Virginia third-grade teacher Launa Hall exposed a shocking example of how corporate school reform has lost its soul, and a surprising innovation known as “data walls” has produced the latest scandal. She reminds us how “bubble-in” accountability started the nation’s schools down an abusive road when she writes in the Washington Post:
Our ostensible goal in third grade was similar to what you’d hear in elementary schools everywhere: to educate the whole child, introduce them to a love of learning … But the hidden agenda was always prepping kids for the state’s tests.
Hall reluctantly complied with the seemingly illegal mandate prompted by the bubble-in mania. She even went so far as to create a data wall that put each student’s status regarding testable state standards on display for other students to see.
Hall’s mistake focused on the shaming of kids. Her article paints a picture of the pains inflicted on her student, Janie, when she walked into class and saw her name on the chart, followed by “lots of red dots” — warnings that she wasn’t meeting official state standards. Of course, Hall “tried to mitigate the shame she felt.” The teacher’s efforts to reconnect with the student may have helped a little, but Janie “still had all those red dots for everyone to see.”
Hall tells us “exactly who is being shamed by data walls.” Janie is:
… part of an ethnic minority group. She received free breakfast and lunch every school day last year, and some days that’s all she ate. Her family had no fixed address for much of the year, and Janie, age eight, frequently found herself the responsible caretaker of younger siblings.
WaPo readers oppose Hall’s methods
The Washington Post story prompted about 400 comments, and more discussion followed on social media. Almost all were opposed to the public posting of children’s data, often decrying the walls as insane and reprehensible. One commented, “Hard to imagine this actually occurring. Why not just put the dots on their foreheads?” Some commenters tried to blame the individual teachers who posted data walls, but others explained how that is often required by school systems.
Even so, the few supporters of such data walls, as well as the venom of some commentators blaming individuals, illustrate the tragedy of corporate reform. A few recalled the good old days and complained, “today’s little flowers can’t take competition or even comparisons of any kind,” or said that similar things happened 50 years ago, but “if some little snot bragged about getting the highest grade, he/she would get beat up after school.”
I agreed with some of the more perplexing comments. A commenter correctly said, “And do you see those neat rows of green dots on the chart? If you haven’t already guessed, they belong to children whose families have the resources for new shoes and fresh fruit and a little left over.”
After describing the humiliation he or she felt at the hands of an abusive teacher, the commenter agreed that data walls are cruel, posting, “Third grade is probably too young to teach a child the sad reality of needing to learn to survive without their parents’ help. But it’s a lesson the disenfranchised kids will learn eventually.” So, maybe they are justified?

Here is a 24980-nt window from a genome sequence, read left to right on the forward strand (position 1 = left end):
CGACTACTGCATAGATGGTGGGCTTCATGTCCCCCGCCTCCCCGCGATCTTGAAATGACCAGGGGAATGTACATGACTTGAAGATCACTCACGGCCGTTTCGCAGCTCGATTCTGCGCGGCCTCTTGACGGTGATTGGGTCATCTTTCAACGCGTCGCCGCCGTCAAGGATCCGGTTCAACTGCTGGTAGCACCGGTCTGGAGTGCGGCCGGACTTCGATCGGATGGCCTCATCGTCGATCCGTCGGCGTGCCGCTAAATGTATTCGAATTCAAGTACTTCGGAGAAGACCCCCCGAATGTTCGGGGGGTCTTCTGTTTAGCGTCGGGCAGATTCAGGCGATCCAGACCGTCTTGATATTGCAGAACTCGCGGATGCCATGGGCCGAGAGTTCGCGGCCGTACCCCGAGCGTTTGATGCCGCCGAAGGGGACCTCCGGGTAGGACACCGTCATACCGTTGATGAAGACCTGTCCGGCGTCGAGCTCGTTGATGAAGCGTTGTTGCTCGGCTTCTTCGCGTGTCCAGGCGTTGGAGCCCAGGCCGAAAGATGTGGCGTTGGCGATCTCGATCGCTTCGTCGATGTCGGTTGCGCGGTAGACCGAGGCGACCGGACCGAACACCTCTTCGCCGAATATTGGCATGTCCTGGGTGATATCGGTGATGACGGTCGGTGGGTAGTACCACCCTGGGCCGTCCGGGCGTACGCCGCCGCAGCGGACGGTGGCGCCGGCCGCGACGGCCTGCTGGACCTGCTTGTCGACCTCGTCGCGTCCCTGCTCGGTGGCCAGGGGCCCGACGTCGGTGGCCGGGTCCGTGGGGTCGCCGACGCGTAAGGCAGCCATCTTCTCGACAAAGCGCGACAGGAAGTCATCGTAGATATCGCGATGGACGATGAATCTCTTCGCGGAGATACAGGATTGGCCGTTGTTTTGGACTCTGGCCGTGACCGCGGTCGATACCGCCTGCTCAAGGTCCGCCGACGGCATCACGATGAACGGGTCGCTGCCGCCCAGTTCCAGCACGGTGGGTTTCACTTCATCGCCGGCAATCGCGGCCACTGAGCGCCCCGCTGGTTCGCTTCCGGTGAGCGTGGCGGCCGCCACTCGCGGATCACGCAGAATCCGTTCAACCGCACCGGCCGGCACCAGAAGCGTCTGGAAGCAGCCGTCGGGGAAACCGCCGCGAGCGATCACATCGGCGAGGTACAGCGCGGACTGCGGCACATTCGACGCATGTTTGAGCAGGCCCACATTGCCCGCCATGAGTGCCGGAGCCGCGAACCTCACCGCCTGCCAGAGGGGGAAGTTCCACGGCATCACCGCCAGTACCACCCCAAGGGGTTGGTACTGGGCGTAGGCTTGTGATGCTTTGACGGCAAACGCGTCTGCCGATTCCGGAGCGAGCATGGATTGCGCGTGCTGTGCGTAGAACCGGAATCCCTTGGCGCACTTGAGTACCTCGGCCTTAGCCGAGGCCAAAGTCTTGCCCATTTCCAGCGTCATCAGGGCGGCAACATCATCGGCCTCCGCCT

That commenter and I agree with the statement that today’s data walls are “a parenting failure,” but, as always, the problem is more complex than that.
Generational differences part of the problem
When I attended elementary school in the 1950s, parents were first-generation working class or lower-middle class, with most of their families having recently left small farms or sharecropping. They had survived the Great Depression and World War II and were dedicated to giving their children opportunities that had not been open to them.
But had my classmates been humiliated through data walls, fathers would have torn those charts down, found the male educator who authorized the information release, and beat the dickens out of him. Back then, it would have been unlikely that a police officer would take action against a parent for defending his family in such a way.
During the era known as “Pax Americana”, baby boomers were taught to become “inner-directed” instead of “outer-directed” people. Our job was to “learn how to learn.” Even in conservative Oklahoma City, I was told that my job was to learn “creative insubordination.” We celebrated American GIs that didn’t just follow orders but who took charge when their officers were killed in combat. Americans were innovators. My generation’s parents would not have used the term “external locus of control” to describe the data walls. They’d have rejected them for trying to turn students into compliant people who were “like the Red River, a mile wide and a foot deep.”
Reduced opportunities another part
The big differences, I bet, are not between parents then and now. Baby boomers were raised during the greatest economic boom in history. We knew that tomorrow would be better than today. We visualized an America where all were treated with dignity and equality. Even with the obvious exceptions in terms of race, gender and other classes that were (and are) discriminated against, families had unprecedented opportunities to fulfill their dreams.
Now, parents know that too many opportunities for their children have been lost. Just as the decline in wages and in the dashed hopes of many for a better life unleashed Trumpism, it’s also spawned the idea that the best way to compete in the global marketplace is to dump extreme competition on our youngest children. Especially in poor schools, the reform ethic is to socialize disadvantaged children into a second-class education that gives them the chance to be the gladiators who must fight to survive in today’s marketplace.
If we want our kids to regain the opportunities that baby boomers took for granted, we adults must learn to control our fears, say no to this shameful competition, and demand schools that allow children to be children.